The Imperial Ancestral Temple also known as the Cultural Palace of Working People.It is located to the east of Tian’anmen. This place used to be the Ancestral Temple in the Ming and Qing dynasties, and served as a repository for the memorial tablets of the emperors’ ancestors. During the Ming and Qing dynasties, on occasions such as an emperor’s ascending the throne, a triumphant return from battle or the presentation of prisoners of war, the emperor would first come here to offer sacrifices to his ancestors. At other times, the huge temple stood empty except for the few bailiffs who guarded the doors and a great flock of grey cranes. The temple remained in this state for the better part of more than five hundred years until International Labour Day in 1951, when it became the Cultural Palace of Working People in Beijing. Now it has become a place where working people in Beijing come to enjoy cultural performances.
The Chinese Harmonious Chimes (Zhonghua He Zhong) were installed at the Cultural Palace of Working People on December 27, 1999. The chimes built and installed in three arrays, 3.8 meters high, 21 meters wide and weighing 17 tons, are the world’s largest and feature 108 chimes of various sizes. The upper 34 Niu bells represent the 31 provinces, autonomous regions and munici-155 palities on the Chinese mainland and Hong Kong, Macao, and Taiwan; the middle array is made up of 56 Yong bells standing for the 56 nationalities; the lower layer are 18 Bo bells, with the middle 16 pieces for the 16 historical periods of China and the two on each side for peace and development. They were also used during the gala celebrating the year 2000.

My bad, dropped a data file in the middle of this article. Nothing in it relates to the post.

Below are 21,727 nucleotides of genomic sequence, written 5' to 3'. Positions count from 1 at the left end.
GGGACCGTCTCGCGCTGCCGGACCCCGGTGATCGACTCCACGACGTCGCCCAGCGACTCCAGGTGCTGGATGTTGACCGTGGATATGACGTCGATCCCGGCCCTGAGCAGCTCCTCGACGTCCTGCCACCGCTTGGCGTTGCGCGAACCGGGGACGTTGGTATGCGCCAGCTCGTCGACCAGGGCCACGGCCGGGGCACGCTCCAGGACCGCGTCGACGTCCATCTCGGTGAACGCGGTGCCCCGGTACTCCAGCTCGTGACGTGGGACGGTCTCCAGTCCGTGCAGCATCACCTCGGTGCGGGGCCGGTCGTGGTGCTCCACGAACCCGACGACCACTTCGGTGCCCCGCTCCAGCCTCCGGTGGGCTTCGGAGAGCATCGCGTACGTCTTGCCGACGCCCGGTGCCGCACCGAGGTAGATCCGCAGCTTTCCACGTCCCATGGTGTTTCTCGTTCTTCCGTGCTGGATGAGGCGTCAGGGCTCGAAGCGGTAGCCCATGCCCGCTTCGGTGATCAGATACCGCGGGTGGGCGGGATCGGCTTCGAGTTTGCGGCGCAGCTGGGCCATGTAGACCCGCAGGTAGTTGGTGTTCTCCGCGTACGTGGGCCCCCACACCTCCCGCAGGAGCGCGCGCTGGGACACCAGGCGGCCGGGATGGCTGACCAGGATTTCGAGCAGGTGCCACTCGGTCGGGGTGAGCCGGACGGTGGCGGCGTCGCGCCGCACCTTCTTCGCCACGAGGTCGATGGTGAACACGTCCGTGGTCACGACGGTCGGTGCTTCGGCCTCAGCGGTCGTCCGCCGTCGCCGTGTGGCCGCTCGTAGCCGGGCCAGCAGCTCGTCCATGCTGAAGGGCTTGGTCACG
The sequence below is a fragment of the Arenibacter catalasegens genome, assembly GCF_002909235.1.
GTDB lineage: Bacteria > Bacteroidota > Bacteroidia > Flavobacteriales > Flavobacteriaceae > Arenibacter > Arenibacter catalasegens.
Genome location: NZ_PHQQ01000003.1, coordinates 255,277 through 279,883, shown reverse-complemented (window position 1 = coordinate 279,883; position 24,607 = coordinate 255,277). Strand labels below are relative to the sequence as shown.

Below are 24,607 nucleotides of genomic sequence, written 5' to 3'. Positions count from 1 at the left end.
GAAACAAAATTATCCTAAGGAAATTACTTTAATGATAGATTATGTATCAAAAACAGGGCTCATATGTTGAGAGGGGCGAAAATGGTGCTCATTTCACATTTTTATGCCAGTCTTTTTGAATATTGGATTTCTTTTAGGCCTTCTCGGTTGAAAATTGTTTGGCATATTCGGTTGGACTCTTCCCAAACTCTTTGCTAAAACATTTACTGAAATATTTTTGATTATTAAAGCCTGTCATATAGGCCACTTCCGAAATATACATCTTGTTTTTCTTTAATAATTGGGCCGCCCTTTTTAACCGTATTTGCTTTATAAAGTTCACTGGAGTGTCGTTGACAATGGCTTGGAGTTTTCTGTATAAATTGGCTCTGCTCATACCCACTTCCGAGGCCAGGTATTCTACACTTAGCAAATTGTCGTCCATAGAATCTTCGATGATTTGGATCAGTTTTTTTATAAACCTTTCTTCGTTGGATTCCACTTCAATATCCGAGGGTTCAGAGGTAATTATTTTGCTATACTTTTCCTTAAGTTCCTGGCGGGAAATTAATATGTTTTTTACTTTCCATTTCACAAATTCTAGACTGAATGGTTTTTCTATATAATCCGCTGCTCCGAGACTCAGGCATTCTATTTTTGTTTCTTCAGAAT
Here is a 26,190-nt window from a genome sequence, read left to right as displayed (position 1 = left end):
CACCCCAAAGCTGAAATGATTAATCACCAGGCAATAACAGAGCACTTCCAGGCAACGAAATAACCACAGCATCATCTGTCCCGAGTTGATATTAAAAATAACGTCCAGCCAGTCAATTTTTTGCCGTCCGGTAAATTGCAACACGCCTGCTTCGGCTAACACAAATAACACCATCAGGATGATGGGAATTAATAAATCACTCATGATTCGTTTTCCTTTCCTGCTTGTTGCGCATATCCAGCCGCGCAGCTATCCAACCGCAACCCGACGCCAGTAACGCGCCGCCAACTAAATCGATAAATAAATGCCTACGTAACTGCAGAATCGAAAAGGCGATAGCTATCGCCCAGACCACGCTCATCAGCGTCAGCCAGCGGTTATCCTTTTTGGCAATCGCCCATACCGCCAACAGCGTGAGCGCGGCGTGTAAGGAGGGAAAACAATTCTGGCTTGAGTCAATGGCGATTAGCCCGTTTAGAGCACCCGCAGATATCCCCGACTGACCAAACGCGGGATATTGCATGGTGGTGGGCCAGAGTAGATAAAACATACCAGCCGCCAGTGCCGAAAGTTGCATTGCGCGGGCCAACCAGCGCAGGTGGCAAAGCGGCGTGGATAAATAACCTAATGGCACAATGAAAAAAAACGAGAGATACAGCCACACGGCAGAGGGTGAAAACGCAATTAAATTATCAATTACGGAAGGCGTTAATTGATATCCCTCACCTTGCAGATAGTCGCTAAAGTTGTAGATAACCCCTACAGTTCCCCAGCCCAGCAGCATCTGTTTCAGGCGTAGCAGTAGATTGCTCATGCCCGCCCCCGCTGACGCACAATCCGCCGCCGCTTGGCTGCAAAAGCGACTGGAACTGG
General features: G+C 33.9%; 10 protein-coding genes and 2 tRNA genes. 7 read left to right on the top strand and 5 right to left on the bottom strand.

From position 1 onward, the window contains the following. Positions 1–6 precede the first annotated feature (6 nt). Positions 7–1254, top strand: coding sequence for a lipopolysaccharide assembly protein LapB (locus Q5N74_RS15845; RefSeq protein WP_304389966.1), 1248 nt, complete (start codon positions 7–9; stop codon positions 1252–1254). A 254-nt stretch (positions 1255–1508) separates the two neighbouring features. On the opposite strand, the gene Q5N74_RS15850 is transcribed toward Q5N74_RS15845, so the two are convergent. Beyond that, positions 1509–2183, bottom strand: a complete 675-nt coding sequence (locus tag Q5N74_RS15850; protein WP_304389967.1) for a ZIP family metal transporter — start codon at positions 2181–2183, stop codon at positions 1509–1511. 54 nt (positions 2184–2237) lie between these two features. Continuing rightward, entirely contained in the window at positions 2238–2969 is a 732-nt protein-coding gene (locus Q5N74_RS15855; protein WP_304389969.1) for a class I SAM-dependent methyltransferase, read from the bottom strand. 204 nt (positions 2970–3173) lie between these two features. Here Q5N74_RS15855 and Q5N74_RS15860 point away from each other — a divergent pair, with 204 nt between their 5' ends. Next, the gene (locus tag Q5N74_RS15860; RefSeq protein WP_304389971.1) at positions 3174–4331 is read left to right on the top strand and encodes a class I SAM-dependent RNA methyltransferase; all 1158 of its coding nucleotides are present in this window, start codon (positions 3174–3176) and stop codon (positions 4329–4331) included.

The renovation project on the temple in 2001 and was finished on December 29, 2004. involving repairs on the Jade Belt Bridge and a complex where sacrifices were prepared for the worship of ancestors in ancient times. The Jade Belt is made up by seven single-curvature are bridges standing side by side. The bridge is made of white marble. Exposed to the elements for hundreds of years, the marble was severely eroded before repairs. Relics protection experts used organic silicon to paste on the marbles. The coating can protect the marble from erosion by rains and pollutants for five to 10 years. Built in 1420, the Imperial Ancestral Temple is laid out parallel to north-south axis that runs through the Forbidden City. The compound is the only existing imperial ancestral temple in China. The revamp cost 2 million yuan(US$240,000), only covered a small part of the temple, and renovation will continue on the rest of the buildings.
In 2005 the temple was armed with modern equipment to guard against fire, floods and lightning. The project has rooted out 21 safety hazards at the ancient wooden compound, such as outdated fire alarms and aging electrical wiring The 3-million-yuan(US$370,000) project armed the temple——the only existing imperial ancestral temple in china——with advanced fire alarm system, fire hydrants and hoses, and lightning conductors. Nine other ancient buildings in the city received similar safety renovations in 2005–including the Jietai (Ordination Terrace) Temple, the Bell and Drum towers, and the Altar of the God of agriculture——all of which are jewels in Beijing’s crown of 3, 500 heritage sites. In the next five years, the local government will plunge at least 15 million yuan (US$2 million) annually into equipping other heritage sites with similar protection in the Chinese capital.